DEDHAM, Mass. (Court TV) — At a motions hearing on Thursday, Karen Read‘s attorney revealed that a federal investigation into the police handling of his client’s case is ongoing.
Read is accused of murdering her boyfriend, Boston Police Officer John O’Keefe, whose body was found in the snow outside of a fellow Boston officer’s home in Canton, Mass. Prosecutors have said Read hit O’Keefe with her car and left him to die in the snow. But Read’s defense team has said she never hurt O’Keefe and that she is being framed by the true killers, who may have been inside the house where the body was found.
Read’s attorneys argued for the public release of several letters between the Norfolk County District Attorney’s Office, the United States Attorney’s Office for the District of Massachusetts and the United States Department of Justice Office of Professional Responsibility. The state has asked for the letters to remain sealed and out of public view. The state denied a Freedom of Information Act request for the documents filed by a Boston TV station, citing “privileged attorney work product”, “confidential personnel information” and connections to an “ongoing criminal investigation.”
Karen Read and her attorney, David Yannetti, appeared via Zoom for Thursday’s hearing, while the prosecutors and several rows of Read supporters filled the Dedham courtroom. Before arguments began, the Judge revealed that she had not been given copies of the letters and took time to review them before hearing from Yannett.
While the full contents of the letters were not disclosed at the hearing, Yannetti said that their contents had prompted Read’s defense to file a motion to sanction the District Attorney’s office as well as ask for the office to be disqualified from prosecuting the case.
“It is clear from those letters that District Attorney Morrissey is well aware he’s a target of a federal investigation as a result of his conduct in this case,” Yanetti said.
Yannetti said that on Wednesday the prosecution and defense were on a conference call with the U.S. Attorney’s Office, which confirmed “not only has there been a federal investigation in this case, but it is ongoing. … That means that District Attorney Morrissey and his office are targets of a federal investigation.”
While the judge reserved ruling immediately on whether the letters could be released to the public, Read’s attorney warned that they would find their way into the record eventually during a future hearing on their motion to sanction the prosecution. The judge set a hearing date for those motions on Feb. 15.
“We have the eight letters. We’ve seen them. … The genie cannot be put back in the bottle. These letters are powerful evidence that we will use to publicly support our motion for sanctions.”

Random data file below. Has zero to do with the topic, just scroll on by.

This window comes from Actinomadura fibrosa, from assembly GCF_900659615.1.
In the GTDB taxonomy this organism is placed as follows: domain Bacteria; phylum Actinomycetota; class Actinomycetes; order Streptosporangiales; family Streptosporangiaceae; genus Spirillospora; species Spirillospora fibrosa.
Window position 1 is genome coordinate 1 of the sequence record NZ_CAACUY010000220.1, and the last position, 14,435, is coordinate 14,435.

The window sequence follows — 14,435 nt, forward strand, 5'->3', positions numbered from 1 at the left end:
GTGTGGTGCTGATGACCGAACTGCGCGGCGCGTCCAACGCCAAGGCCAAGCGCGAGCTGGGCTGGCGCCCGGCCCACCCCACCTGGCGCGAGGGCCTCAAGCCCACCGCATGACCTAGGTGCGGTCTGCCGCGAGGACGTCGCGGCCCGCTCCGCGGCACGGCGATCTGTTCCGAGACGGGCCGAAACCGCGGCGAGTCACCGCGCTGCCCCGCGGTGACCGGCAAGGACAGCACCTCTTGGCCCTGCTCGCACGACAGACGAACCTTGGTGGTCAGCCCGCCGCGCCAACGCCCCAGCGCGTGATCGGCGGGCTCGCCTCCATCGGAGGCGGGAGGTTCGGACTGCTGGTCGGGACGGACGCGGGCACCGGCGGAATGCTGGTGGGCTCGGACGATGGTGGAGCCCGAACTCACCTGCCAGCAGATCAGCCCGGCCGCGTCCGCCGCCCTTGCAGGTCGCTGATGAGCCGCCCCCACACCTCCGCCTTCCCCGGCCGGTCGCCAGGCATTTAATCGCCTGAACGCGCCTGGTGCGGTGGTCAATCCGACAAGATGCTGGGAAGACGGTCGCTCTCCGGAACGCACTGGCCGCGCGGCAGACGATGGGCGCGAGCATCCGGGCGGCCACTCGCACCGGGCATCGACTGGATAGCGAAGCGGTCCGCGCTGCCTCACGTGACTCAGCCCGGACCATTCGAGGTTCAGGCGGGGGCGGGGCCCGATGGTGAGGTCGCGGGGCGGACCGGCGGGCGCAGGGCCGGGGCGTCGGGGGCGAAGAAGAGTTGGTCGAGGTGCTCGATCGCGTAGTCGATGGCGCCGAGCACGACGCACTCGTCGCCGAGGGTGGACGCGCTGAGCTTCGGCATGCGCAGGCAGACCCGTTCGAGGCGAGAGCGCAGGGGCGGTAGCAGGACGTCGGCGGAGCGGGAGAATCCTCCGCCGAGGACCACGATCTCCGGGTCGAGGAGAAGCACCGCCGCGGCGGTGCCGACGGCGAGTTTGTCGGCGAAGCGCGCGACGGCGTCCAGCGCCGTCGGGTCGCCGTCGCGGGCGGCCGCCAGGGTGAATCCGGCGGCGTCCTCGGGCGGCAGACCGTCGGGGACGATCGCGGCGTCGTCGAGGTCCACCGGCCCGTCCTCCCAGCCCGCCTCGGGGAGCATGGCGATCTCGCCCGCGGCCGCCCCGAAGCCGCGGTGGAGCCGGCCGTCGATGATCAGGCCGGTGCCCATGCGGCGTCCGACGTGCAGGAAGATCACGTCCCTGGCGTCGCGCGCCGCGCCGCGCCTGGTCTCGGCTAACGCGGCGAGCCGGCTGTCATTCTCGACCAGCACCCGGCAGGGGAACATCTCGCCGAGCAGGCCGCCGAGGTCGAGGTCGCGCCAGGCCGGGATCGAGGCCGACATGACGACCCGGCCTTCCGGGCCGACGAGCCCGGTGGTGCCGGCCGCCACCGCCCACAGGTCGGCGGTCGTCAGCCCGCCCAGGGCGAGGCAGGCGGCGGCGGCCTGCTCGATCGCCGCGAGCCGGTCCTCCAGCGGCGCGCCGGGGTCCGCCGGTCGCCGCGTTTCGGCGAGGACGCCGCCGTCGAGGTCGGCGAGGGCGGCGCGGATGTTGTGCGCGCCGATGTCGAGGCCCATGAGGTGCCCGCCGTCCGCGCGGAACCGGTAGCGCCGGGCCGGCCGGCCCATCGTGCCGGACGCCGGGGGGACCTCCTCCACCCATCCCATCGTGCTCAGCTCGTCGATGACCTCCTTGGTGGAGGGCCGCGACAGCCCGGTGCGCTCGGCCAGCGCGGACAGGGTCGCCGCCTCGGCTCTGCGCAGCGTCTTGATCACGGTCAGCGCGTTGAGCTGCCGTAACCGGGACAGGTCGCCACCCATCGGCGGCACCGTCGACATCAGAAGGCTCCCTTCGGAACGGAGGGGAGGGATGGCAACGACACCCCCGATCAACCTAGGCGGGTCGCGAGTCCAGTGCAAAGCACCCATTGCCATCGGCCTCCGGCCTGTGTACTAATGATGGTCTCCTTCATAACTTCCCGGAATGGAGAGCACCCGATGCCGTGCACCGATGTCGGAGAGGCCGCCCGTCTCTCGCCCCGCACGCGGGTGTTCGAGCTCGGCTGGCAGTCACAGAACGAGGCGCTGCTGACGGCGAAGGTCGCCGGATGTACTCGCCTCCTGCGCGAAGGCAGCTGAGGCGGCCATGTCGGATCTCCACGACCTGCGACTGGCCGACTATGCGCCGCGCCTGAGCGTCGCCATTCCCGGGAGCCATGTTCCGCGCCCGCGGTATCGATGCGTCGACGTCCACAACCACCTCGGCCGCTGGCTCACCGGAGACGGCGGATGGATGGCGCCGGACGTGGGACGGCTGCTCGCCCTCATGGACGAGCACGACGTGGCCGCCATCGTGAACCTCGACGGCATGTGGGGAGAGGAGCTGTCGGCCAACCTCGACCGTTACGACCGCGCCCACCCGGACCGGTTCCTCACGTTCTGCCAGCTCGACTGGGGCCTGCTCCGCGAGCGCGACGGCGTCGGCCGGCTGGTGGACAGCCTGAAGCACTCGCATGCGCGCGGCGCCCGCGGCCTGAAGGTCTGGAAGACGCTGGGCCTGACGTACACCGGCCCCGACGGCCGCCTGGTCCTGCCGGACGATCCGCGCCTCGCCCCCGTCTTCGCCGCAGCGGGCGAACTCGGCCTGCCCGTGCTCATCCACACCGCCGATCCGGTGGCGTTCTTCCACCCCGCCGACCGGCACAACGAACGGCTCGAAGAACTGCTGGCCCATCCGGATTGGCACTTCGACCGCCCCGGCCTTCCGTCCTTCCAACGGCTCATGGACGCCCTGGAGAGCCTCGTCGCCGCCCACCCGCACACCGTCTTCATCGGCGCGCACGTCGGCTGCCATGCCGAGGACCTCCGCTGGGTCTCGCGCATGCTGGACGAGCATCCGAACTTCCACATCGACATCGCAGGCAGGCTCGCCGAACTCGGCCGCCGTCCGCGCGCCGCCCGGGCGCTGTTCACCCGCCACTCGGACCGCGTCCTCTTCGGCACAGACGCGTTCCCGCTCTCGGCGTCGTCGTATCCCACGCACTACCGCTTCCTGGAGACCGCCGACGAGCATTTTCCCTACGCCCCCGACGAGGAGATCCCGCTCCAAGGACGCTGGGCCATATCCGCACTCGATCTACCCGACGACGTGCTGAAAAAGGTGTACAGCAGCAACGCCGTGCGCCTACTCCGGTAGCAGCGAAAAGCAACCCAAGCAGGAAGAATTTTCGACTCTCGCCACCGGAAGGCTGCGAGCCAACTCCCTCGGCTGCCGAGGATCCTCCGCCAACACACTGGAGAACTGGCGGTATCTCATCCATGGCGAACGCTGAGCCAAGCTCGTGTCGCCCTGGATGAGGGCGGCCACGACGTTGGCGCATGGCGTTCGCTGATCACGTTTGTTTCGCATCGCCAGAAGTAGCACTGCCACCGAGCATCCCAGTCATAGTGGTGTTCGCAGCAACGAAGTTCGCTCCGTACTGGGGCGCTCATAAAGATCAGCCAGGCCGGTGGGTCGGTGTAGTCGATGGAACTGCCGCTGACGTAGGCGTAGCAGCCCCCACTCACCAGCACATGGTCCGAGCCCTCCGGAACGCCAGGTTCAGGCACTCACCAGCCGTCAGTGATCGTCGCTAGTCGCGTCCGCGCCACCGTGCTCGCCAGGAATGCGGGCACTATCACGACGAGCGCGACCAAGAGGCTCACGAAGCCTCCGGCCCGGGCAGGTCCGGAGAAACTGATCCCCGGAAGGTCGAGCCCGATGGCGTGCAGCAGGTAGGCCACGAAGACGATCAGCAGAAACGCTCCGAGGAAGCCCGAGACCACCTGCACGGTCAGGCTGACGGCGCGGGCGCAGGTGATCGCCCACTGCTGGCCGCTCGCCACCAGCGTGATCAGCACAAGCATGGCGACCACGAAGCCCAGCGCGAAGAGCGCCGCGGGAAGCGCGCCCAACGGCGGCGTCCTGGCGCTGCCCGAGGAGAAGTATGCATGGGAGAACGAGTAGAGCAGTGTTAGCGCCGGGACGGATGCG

In a statement to Court TV following the hearing, the Office of the Norfolk County DA Michael Morrissey said, “No part of the communication with the Office of the United States Attorney yesterday, or at any point, has indicated that the Norfolk County District Attorney or any member of this office is the target of the federal investigation. Mr. Yannetti misrepresented that completely.”
Read’s attorneys last battled over evidence at a motions hearing on Jan. 5, but the judge was unwilling to hear arguments about the letters without giving the federal agencies who authored them the opportunity to weigh in about their potential release.
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The judge also heard arguments over access to reporter notes and recordings made by reporter Gretchen Voss during her interview with Read for her article in Boston Magazine, “The Karen Read Case in Canton: The Killing that Tore a Town Apart.” An attorney representing the publication said that Voss not opposed to the release of the interviews, but felt that her handwritten notes should be treated as privileged. Massachusetts does not have a shield law that protects journalists from having to share their work product or source information.
The attorney for Boston Magazine said that Voss had been the victim of harassment and threats in the wake of the article, and that she should not be further involved in the case for her protection and also because she is not an eyewitness with any information material to the case.
Prosecutors have separately filed motions requesting access to raw footage of Read’s interviews with NBC News and ABC News as well.
The judge said she had concerns for the reporter’s safety and said she would decide on the issue in two weeks.